what if we cant afford the EFC?

<p>what if the EFC is way more than we can afford? this may sound very basic so I apologize now. But, what if your EFC is more than the remaining amount after your childs scholaship money is deducted from the price of admission? does the school provide different resources for the remaining amount, for example different types of loans etc.? and... what if you don't qualify for those loans? what if you have too much debt and can't qualify? </p>

<p>help!!! thank you in advance</p>

<p>Schools may offer you a Parent Plus loan if you can't pay your EFC, but if you can't qualify then all your child will be offered is an additional $4k in student loans.</p>

<p>Many people find that they can't afford their EFCs, so they have to employ a strategy.</p>

<p>1) Attend a school that costs less than the EFC.</p>

<p>2) commute to a local CC or state school and pay with student loans, student summer earnings, and parent contribution.</p>

<p>3) Attend a school where the merit scholarship is so huge that the remaining amount can be covered with a student loan and/or family funds.</p>

<p>What is your EFC? How much can you pay?</p>

<p>Does your child have the GPA and test scores to get large merit scholarships at some schools?</p>

<p>Keep in mind that merit scholarships do NOT get applied to EFC first. To reduce your EFC, merit scholarships have to be sooooo big that they cover all of need, and THEN the excess cuts into EFC.</p>

<p>thanks for the information. our EFC is about 30,000. the thing is that we have quite a bit in cc debt. and we are paying for our son's college straight up without loans. he's a senior this year, but will be going to law school next year. </p>

<p>I always thought the school provided different options for the difference in the cost of admission and the scholarship money. I didnt know we had to look for loans ourselves.</p>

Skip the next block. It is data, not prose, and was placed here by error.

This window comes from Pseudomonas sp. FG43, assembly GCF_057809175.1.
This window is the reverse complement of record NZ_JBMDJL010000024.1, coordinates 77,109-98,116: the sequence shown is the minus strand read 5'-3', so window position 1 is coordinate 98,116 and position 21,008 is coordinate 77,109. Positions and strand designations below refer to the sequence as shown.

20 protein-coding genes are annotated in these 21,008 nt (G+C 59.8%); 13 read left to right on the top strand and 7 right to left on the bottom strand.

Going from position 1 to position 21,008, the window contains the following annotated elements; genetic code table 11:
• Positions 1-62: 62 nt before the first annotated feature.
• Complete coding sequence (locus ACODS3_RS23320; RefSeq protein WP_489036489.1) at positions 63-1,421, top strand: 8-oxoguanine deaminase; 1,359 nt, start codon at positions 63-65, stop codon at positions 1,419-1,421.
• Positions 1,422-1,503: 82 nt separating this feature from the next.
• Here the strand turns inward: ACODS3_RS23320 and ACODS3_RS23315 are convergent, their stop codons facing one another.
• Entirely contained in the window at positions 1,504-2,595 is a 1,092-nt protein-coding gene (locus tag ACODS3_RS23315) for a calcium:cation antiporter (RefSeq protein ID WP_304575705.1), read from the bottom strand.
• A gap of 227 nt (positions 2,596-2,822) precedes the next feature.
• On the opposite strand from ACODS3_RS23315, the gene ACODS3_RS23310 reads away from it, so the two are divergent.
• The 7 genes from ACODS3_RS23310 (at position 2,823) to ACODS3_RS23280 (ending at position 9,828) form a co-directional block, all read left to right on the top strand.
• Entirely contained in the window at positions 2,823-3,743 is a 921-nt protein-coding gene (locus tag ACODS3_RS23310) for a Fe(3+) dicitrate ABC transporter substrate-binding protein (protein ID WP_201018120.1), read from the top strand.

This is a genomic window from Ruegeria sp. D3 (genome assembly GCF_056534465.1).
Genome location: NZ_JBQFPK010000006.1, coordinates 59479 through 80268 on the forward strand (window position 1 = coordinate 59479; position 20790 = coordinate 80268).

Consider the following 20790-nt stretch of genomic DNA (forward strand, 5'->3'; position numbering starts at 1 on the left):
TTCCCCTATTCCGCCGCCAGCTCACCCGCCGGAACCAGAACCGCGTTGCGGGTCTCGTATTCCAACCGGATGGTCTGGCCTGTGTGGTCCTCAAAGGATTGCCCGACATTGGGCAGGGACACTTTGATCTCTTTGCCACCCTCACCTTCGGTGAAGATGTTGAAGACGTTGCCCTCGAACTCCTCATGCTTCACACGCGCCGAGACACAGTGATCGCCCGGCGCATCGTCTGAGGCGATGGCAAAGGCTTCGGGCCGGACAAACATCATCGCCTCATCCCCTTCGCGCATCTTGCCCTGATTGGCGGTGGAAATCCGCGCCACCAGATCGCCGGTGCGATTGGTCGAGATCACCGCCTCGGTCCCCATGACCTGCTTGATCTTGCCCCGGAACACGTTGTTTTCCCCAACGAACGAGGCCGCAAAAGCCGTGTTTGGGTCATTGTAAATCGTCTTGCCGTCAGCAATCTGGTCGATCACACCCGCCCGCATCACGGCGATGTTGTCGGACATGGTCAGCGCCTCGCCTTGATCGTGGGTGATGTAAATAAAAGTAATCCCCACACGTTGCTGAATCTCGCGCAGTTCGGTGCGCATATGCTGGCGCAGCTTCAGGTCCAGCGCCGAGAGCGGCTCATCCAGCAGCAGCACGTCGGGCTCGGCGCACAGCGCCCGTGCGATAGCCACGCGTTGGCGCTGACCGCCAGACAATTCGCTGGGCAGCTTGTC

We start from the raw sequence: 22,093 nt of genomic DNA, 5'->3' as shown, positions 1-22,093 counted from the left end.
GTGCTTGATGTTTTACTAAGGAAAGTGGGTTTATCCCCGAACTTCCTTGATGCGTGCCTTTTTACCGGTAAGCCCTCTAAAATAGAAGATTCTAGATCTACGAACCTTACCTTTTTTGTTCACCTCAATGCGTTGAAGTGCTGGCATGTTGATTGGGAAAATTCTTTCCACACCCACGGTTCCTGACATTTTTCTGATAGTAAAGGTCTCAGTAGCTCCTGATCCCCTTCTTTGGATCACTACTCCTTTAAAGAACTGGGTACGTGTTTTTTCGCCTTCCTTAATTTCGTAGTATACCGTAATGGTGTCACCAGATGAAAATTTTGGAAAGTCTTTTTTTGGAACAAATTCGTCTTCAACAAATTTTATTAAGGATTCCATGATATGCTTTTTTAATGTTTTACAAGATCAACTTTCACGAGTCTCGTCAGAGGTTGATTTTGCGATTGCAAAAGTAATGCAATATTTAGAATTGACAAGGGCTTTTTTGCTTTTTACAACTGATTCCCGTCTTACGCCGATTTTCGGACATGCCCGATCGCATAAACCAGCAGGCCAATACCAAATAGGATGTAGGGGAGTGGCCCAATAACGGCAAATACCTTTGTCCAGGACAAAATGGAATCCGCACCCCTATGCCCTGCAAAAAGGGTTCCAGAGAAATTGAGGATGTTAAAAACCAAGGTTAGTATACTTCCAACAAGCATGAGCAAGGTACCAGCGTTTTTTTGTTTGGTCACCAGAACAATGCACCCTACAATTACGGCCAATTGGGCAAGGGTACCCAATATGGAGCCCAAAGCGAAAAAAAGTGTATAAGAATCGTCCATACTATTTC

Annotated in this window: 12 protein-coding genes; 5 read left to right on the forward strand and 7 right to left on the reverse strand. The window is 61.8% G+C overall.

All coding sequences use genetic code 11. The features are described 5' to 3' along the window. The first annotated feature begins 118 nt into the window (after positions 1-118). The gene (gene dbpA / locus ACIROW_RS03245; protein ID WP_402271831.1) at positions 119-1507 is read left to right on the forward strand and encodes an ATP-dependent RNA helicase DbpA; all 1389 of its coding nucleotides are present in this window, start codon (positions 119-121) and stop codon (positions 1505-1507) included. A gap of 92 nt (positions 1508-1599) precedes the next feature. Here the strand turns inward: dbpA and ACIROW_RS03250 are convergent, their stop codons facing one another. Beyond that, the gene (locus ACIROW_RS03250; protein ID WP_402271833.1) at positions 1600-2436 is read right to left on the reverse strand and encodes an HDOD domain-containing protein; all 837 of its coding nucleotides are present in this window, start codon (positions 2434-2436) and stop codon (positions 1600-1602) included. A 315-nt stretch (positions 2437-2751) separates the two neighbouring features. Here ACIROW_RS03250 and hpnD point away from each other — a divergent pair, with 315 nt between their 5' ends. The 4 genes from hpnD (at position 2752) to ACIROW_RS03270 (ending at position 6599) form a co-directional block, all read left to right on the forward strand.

<p>They do. </p>

<p>The student is eligible for federal student loans in their own name. The amounts are limited - $5500 freshman year, 6500 sophomore year, $7500 3rd year and up with a total aggregate limit of $31,000.</p>

<p>Parents are offered PLUS loans. If you are denied a PLUS loan then the student is eligible for $4000 more in unsub federal student loans. (PLUS loans are usually easier to qualify for than private loans.)</p>

<p>For law school any loans would be in your son's name. The direct student loans have a much higher limit for professional school. And there are also Grad PLUS loans - also in the name of the student.</p>

<p>CC debt is not taken into account at all when determining eligibility for aid. FWIW, the interest on student loans and parent PLUS loans is not fantastic, but much better than credit card interest. Plus the interest is also tax deductible. Have you considered taking out loans for college and using the other money to pay down your CC debt?</p>

<p>*I always thought the school provided different options for the difference in the cost of admission and the scholarship money. I didnt know we had to look for loans ourselves. *</p>

<p>I think you misunderstood. The school won't provide MANY options, but it will provide you with a Plus loan option. (and your child will be offered standard federal Stafford Direct student loans)</p>

<p>However, you mentioned possibly not being able to qualify for such loans. In such a case, your options will be few. Your child will be offered $4k more per year in loans, but the school isn't going to do any more for you at that point. </p>

<p>Once your older child graduates, he'll be independent so his grad school loans will be his alone. He can borrow large amounts, but may not be enough to pay for a pricey private law school. </p>

<p>*Our EFC is about 30,000. the thing is that we have quite a bit in cc debt. and we are paying for our son's college straight up without loans. he's a senior this year, but will be going to law school next year. *</p>

<p>Is this child going to a school where you're actually paying less than $30k per year?</p>

<p>Are you concerned about your younger child? Will your child be going to a school that meets need? Or will give large merit scholarships for his/her stats?</p>